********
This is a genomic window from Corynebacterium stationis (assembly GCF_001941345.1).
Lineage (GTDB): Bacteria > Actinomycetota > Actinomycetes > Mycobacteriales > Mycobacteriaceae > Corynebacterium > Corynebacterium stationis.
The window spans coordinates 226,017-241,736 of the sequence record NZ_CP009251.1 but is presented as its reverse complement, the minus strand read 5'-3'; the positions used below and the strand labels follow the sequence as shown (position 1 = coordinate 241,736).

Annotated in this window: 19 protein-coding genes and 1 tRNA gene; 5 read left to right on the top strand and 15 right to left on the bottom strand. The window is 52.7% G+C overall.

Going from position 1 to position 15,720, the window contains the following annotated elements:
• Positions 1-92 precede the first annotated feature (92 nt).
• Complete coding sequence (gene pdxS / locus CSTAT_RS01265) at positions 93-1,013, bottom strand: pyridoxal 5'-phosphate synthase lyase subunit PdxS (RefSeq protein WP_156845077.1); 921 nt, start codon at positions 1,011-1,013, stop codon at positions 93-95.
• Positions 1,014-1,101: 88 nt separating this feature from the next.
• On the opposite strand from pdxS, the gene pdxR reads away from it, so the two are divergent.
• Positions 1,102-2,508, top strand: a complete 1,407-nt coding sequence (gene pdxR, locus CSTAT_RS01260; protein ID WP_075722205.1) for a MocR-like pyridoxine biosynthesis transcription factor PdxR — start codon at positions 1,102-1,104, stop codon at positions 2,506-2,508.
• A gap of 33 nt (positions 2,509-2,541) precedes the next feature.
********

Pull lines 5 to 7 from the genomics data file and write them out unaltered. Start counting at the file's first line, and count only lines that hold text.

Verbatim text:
Going from position 1 to position 15,720, the window contains the following annotated elements:
• Positions 1-92 precede the first annotated feature (92 nt).
• Complete coding sequence (gene pdxS / locus CSTAT_RS01265) at positions 93-1,013, bottom strand: pyridoxal 5'-phosphate synthase lyase subunit PdxS (RefSeq protein WP_156845077.1); 921 nt, start codon at positions 1,011-1,013, stop codon at positions 93-95.